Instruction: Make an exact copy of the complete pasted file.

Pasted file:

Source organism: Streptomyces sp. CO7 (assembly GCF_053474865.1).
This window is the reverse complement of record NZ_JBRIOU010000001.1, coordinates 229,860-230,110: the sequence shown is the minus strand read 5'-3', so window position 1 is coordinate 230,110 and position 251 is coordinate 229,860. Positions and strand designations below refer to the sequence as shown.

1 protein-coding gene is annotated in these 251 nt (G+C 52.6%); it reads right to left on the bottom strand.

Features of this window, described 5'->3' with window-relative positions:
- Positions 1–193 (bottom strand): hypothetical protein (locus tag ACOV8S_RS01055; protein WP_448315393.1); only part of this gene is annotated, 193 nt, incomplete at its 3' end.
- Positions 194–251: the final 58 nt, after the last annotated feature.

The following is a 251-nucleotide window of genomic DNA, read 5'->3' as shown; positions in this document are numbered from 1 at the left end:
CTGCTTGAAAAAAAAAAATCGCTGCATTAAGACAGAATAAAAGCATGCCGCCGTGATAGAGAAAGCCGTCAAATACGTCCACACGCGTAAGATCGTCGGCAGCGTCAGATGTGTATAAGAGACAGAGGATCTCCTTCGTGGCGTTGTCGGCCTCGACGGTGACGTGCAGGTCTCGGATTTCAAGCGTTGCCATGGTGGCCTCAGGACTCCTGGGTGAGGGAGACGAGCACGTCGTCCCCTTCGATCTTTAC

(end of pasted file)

Source organism: Streptomyces sp. CO7 (assembly GCF_053474865.1).
This window is the reverse complement of record NZ_JBRIOU010000001.1, coordinates 229,860-230,110: the sequence shown is the minus strand read 5'-3', so window position 1 is coordinate 230,110 and position 251 is coordinate 229,860. Positions and strand designations below refer to the sequence as shown.

1 protein-coding gene is annotated in these 251 nt (G+C 52.6%); it reads right to left on the bottom strand.

Features of this window, described 5'->3' with window-relative positions:
- Positions 1–193 (bottom strand): hypothetical protein (locus tag ACOV8S_RS01055; protein WP_448315393.1); only part of this gene is annotated, 193 nt, incomplete at its 3' end.
- Positions 194–251: the final 58 nt, after the last annotated feature.

The following is a 251-nucleotide window of genomic DNA, read 5'->3' as shown; positions in this document are numbered from 1 at the left end:
CTGCTTGAAAAAAAAAAATCGCTGCATTAAGACAGAATAAAAGCATGCCGCCGTGATAGAGAAAGCCGTCAAATACGTCCACACGCGTAAGATCGTCGGCAGCGTCAGATGTGTATAAGAGACAGAGGATCTCCTTCGTGGCGTTGTCGGCCTCGACGGTGACGTGCAGGTCTCGGATTTCAAGCGTTGCCATGGTGGCCTCAGGACTCCTGGGTGAGGGAGACGAGCACGTCGTCCCCTTCGATCTTTAC